Stage Capsule Reviews

 

The BFG As entertaining as it might be, The BFG isn’t about Badass Fearful Gangstas. The acronym stands for Big Friendly Ghost, the affable colossus who delivers dreams to children by blowing through their windows. In this children’s story by Roald Dahl, the BFG is a runt among the behemoths ruling the land, and if that doesn’t set him apart, the big lug has an equally big heart — as opposed to other giants, who dine on “human beans.” Through May 16 at Crown Center, 2450 Grand Ave., 816-474-6552. (Michael Vennard)

Blue/Orange The Unicorn Theatre takes on race and medical bureaucracy in British playwright James Penhall’s preachy Blue/Orange. The arguments between two psychiatrists (one rivetingly played by Brian Paulette) about a black patient on the cusp of discharge aren’t without merit, but Penhall stuffs too many issues in the bag without giving any one of them fair play. Jamaly Allen’s performance as the hallucinating patient is mannered and unintentionally funny, as is the artificially newsworthy declaration by the older doctor about himself and his colleagues: “Maybe we’re the sick ones.” A crashing bore. Through May 23 at the Unicorn, 3828 Main St., 816-531-7529.

Forbidden Broadway The Theater League is resuscitating this sendup of Broadway with a mix of parodies old and new at Union’s Station’s City Stage. Lampooning stage icons from Ethel Merman to the dark, ambisexual revival of Cabaret are Forbidden Broadway veterans such as Cathy Barnett, Don Richards and Becky Barta. They’ve all done the show for many years but are still expert at milking laughs from such things as the poverty chic of Les Miserables. Through August 1 at Union Station, 30 West Pershing Rd., 816-460-2020.

The Killings at Kamp Tittekaka Late Night Theatre has put aside its gender-bending interpretations of movies like Carrie for an original Ron Megee script about a serial killer terrorizing a group of horny pubescent kids at a summer camp in the late 1950s. Employing a workable blend of Late Night veterans and newcomers, Killings at Kamp Tittekaka contains such alternative-theater staples as raunchy double entendres and gratuitous scenes of the cast in its underwear. And it’s no surprise that the funniest bits are the meanest and most socially inappropriate, including the thrashing of “the boy with polio” and a dig at The Passion of the Christ that would really piss off Mel Gibson. Through May 29 at Late Night Theatre, 1531 Grand Ave., 816-235-6222.

Lend Me a Tenor Playwrights’ comedic skills — when they traffic in farce — are often overlooked as being too silly for their own good. But Ken Ludwig’s deliciously wigged-out Lend Me a Tenor is one of the genre’s better offerings. Opening this week in conjunction with the fiftieth anniversary celebration of the Bell Road Barn Playhouse in Parkville, the show features an egomaniacal opera star at its center whose accidental overdose of tranquilizers and booze causes those around him to believe he has expired. After a wanna-be tenor takes over for the sleeping giant, the complications are unsurprisingly but hilariously chaotic when the swill hound awakens. Doug Ford directs. Through May 15 at the Bell Road Barn Playhouse, 8700 River Park Dr. in Parkville, 816-587-0218.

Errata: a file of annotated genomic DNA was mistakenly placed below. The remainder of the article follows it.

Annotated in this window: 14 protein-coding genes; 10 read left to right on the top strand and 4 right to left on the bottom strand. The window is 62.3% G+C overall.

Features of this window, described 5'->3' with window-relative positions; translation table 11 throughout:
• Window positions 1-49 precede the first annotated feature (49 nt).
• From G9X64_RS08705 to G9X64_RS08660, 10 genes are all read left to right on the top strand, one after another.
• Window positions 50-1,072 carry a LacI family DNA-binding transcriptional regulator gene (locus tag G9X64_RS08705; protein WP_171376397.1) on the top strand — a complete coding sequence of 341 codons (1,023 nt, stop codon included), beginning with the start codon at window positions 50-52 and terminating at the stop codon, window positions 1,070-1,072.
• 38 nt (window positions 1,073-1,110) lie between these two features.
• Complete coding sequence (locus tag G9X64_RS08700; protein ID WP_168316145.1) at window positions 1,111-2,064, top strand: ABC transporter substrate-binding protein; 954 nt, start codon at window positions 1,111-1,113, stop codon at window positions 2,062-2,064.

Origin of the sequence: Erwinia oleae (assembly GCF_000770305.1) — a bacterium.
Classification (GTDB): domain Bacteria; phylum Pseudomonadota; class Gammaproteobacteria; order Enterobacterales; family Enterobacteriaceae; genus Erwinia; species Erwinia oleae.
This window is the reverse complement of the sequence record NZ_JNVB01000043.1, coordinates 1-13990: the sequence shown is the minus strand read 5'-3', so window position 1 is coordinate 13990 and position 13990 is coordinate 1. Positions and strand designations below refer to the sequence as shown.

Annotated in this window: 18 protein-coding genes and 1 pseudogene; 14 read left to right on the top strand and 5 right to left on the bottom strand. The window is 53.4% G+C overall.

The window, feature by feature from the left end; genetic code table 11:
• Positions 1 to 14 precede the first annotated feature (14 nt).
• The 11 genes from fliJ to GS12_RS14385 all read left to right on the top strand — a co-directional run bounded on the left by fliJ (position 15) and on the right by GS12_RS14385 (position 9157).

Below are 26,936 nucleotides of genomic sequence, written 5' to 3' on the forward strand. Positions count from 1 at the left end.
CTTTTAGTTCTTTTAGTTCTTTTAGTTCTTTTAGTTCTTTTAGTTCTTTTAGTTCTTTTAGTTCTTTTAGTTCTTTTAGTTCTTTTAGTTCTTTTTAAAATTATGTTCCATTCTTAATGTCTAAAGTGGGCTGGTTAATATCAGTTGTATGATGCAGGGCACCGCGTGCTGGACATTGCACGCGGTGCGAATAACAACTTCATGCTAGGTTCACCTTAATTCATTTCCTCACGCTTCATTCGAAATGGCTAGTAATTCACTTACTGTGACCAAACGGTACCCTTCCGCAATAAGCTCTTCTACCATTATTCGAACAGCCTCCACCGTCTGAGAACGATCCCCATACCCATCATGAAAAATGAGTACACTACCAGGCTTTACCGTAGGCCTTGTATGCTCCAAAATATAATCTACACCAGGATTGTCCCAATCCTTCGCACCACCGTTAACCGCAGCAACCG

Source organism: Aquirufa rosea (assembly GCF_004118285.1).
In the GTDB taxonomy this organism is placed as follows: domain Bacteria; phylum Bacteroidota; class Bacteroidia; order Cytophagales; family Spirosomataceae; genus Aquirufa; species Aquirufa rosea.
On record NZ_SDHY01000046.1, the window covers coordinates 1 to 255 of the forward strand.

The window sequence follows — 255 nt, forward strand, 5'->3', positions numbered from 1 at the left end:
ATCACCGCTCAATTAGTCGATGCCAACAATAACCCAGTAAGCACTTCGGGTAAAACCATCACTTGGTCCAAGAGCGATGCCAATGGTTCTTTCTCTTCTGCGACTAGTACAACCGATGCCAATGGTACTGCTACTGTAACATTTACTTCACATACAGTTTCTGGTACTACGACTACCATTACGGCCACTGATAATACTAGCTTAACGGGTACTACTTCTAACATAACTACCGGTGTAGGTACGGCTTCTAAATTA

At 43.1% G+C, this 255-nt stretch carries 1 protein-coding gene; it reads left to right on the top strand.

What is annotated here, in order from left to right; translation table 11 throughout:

Marx Madness Having staged the Marx Brothers’ vehicle Coconuts and a musical salute to their patented silliness called A Day in Hollywood/A Night in the Ukraine, the Martin City Melodrama & Vaudeville Co. returns to the well. Marx Madness samples classic bits from movies such as Duck Soup and adds original music to a story about three middle-aged actors who rediscover their comic edge at the bottom of vaudeville trunk. Tim Cormack, who has tackled Groucho before from more of an actor’s sensibility than that of an impersonator, returns as the bespectacled hysteric. Through June 3 at the Metcalf South Shopping Center, 9635 Metcalf Ave., Overland Park, 913-642-7576.

Menopause the Musical Until the last twenty minutes of what is essentially a musical-comedy salute to hot flashes, the jokes in this production are stale or stolen outright. And reading between the lines reveals not-so-funny insight into such social embarrassments as water retention and marital infidelity. So it is without warning that the show later takes a measurable turn into the joys of self-pleasure. The cast, especially Chavez Ravine, is pardonable, managing to reheat these leftovers. With her tangy, delicious Tina Turner take-off, Ravine — a terrific singer with mammoth stage presence — steals the show without an ounce of regret. Through June 27 at American Heartland Theatre, 2450 Grand Ave., 816-842-9999.

Miss Nelson Is Missing Adapted by Washington, D.C., political satirist Joan Cushing, Miss Nelson Is Missing forces Theatre for Young America’s preschool-and-up audiences to consider which is the lesser of two evils. There’s the pleasantly uncomplicated title character, who teaches in Room 207 until, one day, she doesn’t; and there’s her snarly substitute, Miss Swamp, whose crimes against nature include giving out too much homework. Playing both roles is the versatile Heidi Gutknecht, whose charges include Late Night Theatre alumni Damron Russel Armstrong, Justin Shaw, Jessalyn Kincaid and Ry Kincaid. Directing the musical is Valerie Mackey, who promises a surprise ending. Through May 21 at Theatre for Young America, 5909 Johnson Dr. in Mission, 913-831-2131.

Categories: A&E